This time around, “ET” has requested a joint interview with the Romneys and Paul and Janna Ryan. Bell Blue says that the Romney campaign, having had to postpone its planned interview in August, understands the importance of an appearance. “ET” did interview Ann Romney in late April, talking about her struggles with MS and her “love story” with her husband.
“I think both sides realize our viewers are very important to them, that it is an audience that they may not be able to reach,” Bell Blue says, citing the show’s mix of working women who may bypass the evening newscasts. “(The candidates) realize this is another way to get their message out.”
The show also inquires about the kinds of things that others likely would not: The August interview with the Obamas was a mix of personal questions and pop culture references. The president talked of George Clooney, and the first lady said she had not read “50 Shades of Grey.”
That’s not to say daytime shows focus on the frivolous. “ET’s” O’Dell asked Obama about the most pressing controversy of the day as well — a comment Biden had made at a campaign rally that painted the GOP’s drive to deregulate Wall Street as an effort to put workers “back in chains.” The president dismissed the controversy as “just sort of a WWF wrestling part of politics.”
Michael Gelman, executive producer of “Live! With Kelly and Michael,” says that daytime shows have become savvier, and that more have reached out to the campaigns. “Live,” too, is predominantly watched by women, but it also includes viewers outside the 9-5 workaday world, which also includes a wider mix of seniors, students and those who work at home, as well as the underemployed and unemployed — segments that are perhaps susceptible to an alternative message in a faltering economy. A hurdle for the Romney campaign has been to humanize the candidate. So the “Live” interview covered three segments in which, among other things, Ann Romney shared stories of walking in on George W. Bush having a massage, and her husband shared that he wears “as little as possible” to bed.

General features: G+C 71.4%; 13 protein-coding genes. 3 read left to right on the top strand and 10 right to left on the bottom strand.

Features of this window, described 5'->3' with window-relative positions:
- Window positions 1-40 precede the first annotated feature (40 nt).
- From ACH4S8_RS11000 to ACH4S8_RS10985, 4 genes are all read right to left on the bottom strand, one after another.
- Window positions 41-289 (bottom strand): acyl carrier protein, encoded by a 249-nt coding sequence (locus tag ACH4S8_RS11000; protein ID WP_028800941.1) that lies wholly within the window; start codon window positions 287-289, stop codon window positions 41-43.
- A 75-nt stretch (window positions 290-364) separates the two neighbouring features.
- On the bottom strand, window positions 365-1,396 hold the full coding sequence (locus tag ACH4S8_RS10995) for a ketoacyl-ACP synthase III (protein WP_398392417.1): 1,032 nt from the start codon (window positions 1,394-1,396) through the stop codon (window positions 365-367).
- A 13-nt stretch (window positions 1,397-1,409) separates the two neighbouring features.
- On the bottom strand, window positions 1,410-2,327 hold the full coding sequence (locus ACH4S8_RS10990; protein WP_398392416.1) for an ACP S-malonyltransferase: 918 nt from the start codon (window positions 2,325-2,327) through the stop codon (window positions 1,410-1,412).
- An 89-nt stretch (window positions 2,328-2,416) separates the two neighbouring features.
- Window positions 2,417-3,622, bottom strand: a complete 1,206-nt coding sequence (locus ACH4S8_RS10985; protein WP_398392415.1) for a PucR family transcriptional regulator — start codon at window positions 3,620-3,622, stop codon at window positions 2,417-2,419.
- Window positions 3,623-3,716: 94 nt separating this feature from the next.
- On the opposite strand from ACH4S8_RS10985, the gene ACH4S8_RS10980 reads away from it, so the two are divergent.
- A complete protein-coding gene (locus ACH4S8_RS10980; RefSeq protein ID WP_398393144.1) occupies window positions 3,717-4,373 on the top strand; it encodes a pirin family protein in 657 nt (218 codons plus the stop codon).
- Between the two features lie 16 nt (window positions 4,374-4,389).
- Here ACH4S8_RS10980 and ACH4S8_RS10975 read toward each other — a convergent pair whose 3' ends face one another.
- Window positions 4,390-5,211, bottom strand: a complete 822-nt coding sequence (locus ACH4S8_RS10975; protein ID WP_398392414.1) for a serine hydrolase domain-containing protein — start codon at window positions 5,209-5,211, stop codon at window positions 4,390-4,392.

Gelman says he was surprised at their candor. “For the candidates, it is a huge audience of women who make a difference and have a voice,” he says, adding that the show has reached out to the Obamas to appear as well. “We want to meet them as people, and see them in a different light.”
The closer it gets to Election Day, the higher the stakes become, and as much as candidates may like playing it safe, it may be that the rewards of doing “soft-media” are greater than the risks. These are, after all, talkshows, and they will be talked about.
Ironically, Romney’s appearance on “Live! With Kelly and Michael” ran on the same day that Mother Jones released the “47% fundraising” video, which includes the candidate sharing his skepticism about going on “The View,” calling it “high risk, because of the five women on it, only one is conservative, and four are sharp-tongued and not conservative.” The comment had not been out in the ether for more than 24 hours before Romney agreed to appear on the show, some time this month.
By then, it was clear to his campaign that there was a greater risk than going on “The View”: not going on, and being talked about by the show’s hosts anyway.